Yeah, I saw Utah yesterday, and he was quite amazing. Even if he never sang a note in his life, I'd still go to his concerts. He's just a man full of wonderful stories, and wonderful ideas. Quite the treasure.
"So many Christian conservatives. So few lions." --Utah Phillips
"Folk music is boring." --Utah Phillips
When the sound bites were over, he had some good stuff to say too. I wish I'd written them down yesterday, I've already forgotten one or two of the stories I wanted to share. But he talked about 3 years ago, how he gave up his habit of sitting at his breakfast table, drinking tea and listening to "Morning Sedition" on NPR. It depressed him too much and didn't seem useful. So he started listening only long enough to find out whether we'd gone to war yet or not. If we hadn't, he'd go about his day, and if we had, he'd prepare to get arrested. (Ih his small-town California home, "a blue town in a red county in a blue state in a red country in a blue world", the arrest procedures were pretty lax. He had to sit in the street blocking traffic for hours before waving the cop over and finding out when they'd get arrested already. The cop asked how many of them there were, so they could start preparing meals in the jail. Then he asked, "how many vegetarian?")
"In a mass market economy, a revolutionary song is any song you choose to sing yourself. Welcome to the revolution." --Utah Phillips
"I have nothing to offer you in the way of a panacea to cure the current dilapidated appearance of reality." --Utah Phillips (paraphrased)
He talked about the upcoming day of action, on the 24th. And how his community sent out buses to protest last year, but has since realized that those in power will take whatever initiative they want regardless. So this year, they're going to act local. Two towns are going to come together to march, and they intend to shut down the army recruiting center between them. Direct action, he kept reminding us. You can change things without even setting foot in the voting booth.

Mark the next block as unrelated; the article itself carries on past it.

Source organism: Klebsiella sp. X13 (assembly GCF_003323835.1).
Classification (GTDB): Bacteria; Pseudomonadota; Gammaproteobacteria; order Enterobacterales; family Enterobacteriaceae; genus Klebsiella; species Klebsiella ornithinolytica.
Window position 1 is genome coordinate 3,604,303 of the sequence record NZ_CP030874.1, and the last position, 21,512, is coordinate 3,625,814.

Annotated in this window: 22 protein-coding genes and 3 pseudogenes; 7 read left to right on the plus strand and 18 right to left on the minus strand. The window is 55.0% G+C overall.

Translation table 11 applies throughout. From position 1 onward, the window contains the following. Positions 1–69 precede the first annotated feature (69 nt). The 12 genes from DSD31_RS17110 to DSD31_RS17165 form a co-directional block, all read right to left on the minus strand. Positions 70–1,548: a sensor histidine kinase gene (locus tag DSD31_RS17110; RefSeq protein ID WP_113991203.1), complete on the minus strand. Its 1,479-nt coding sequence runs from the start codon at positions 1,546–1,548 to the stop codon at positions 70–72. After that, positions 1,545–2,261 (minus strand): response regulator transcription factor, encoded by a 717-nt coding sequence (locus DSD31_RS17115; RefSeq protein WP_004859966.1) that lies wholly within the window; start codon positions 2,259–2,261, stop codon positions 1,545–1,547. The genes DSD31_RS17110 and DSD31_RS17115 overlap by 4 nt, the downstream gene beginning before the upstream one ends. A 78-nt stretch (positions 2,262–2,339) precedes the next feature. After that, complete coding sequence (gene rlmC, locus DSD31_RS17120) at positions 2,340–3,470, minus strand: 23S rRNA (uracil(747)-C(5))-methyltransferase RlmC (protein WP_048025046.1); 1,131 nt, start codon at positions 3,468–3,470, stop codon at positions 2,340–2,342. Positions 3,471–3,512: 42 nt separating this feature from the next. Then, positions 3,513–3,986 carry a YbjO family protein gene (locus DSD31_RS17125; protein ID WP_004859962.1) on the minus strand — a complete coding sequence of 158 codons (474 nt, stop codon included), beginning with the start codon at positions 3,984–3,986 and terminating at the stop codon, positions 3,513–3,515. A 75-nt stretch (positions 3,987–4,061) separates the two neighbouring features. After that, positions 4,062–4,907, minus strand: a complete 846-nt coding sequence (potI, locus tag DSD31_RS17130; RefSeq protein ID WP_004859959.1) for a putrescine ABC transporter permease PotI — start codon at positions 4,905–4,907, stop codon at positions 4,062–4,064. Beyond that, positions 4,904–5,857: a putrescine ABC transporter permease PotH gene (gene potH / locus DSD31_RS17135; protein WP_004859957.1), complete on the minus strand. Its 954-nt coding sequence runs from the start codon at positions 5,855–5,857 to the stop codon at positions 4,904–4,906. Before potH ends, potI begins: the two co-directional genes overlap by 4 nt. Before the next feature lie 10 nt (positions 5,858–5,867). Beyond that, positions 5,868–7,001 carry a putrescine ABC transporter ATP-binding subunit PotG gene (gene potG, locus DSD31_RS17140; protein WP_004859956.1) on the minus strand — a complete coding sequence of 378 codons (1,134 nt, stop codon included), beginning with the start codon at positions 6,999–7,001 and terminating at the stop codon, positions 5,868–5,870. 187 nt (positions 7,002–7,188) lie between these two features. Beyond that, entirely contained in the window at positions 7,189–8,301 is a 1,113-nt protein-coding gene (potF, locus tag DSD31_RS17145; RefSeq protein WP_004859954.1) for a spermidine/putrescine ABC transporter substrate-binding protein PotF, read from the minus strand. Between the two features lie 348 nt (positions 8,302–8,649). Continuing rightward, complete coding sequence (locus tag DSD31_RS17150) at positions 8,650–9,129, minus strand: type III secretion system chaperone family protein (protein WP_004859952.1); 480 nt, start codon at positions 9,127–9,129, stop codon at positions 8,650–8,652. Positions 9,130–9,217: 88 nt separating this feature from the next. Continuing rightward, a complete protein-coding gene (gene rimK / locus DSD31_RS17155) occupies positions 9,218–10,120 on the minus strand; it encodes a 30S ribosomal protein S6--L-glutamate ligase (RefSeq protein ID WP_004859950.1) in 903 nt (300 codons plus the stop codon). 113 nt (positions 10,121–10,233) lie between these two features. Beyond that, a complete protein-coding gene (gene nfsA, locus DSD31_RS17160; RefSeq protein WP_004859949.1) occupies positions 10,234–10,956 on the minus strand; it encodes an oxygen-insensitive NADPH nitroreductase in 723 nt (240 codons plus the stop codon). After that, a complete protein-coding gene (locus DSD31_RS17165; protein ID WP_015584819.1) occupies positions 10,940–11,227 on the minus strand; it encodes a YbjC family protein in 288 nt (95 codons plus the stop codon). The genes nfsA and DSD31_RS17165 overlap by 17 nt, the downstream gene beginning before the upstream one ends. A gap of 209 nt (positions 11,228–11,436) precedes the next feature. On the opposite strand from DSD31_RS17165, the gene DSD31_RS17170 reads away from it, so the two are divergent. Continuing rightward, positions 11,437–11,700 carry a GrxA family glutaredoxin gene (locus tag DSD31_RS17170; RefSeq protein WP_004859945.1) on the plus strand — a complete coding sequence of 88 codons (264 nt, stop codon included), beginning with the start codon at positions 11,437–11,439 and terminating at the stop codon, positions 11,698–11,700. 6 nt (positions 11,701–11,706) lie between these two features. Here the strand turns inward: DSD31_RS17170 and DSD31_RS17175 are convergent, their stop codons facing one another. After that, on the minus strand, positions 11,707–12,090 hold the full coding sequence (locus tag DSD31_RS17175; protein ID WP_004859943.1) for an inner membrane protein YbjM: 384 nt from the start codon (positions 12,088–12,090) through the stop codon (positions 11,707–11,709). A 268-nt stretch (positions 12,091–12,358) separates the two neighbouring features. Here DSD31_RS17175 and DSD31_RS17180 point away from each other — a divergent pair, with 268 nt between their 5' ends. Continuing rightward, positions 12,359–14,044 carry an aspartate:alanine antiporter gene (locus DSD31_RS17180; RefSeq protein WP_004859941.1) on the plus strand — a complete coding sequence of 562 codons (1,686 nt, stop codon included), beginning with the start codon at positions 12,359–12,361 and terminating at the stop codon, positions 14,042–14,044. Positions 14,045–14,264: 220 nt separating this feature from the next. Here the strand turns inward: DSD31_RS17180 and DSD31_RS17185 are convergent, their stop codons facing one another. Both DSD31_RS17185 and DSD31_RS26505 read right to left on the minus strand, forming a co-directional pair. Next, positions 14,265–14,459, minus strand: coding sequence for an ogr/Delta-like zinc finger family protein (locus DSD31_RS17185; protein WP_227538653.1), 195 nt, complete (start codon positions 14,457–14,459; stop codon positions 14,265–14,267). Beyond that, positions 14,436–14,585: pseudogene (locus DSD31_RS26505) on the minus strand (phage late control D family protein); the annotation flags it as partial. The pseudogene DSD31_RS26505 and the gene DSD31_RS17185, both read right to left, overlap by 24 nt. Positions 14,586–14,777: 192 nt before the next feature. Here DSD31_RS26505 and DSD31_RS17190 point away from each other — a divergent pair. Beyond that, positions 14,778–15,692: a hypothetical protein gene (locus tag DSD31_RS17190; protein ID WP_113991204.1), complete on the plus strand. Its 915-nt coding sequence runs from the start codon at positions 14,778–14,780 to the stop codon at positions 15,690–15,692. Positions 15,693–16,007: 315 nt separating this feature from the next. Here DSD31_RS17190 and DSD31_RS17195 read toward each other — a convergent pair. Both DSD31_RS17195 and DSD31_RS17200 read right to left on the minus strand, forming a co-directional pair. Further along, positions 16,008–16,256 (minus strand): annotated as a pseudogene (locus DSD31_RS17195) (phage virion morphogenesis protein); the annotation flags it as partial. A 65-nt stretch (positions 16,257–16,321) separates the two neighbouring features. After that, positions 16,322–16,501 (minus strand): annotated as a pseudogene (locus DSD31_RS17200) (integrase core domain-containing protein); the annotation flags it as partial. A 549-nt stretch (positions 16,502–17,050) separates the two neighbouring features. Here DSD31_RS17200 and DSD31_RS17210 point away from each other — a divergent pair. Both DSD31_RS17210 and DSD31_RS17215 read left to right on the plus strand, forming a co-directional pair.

"I tried to write a book but I can't. I've found that punctuation is no substitute for timing." --Utah Phillips
And damn, the man's an optimist! He talked about how bad things were in WW1, with much worse civil rights violations than we have now, but we came out of it with the 8 hour day and child labor laws. How things were worse during the depression, and we came out of it with more workers' rights. How things were bad during the cold war, and we came out of it with the Civil Rights Movement. He thinks we're going to survive this too, and dammit, if he does, so do I.
His main message was the same as I've been singing in Hebrew for years. It is not incumbent upon us to finish fixing things, but neither may we stop trying. Act local. Direct action. And do what you can.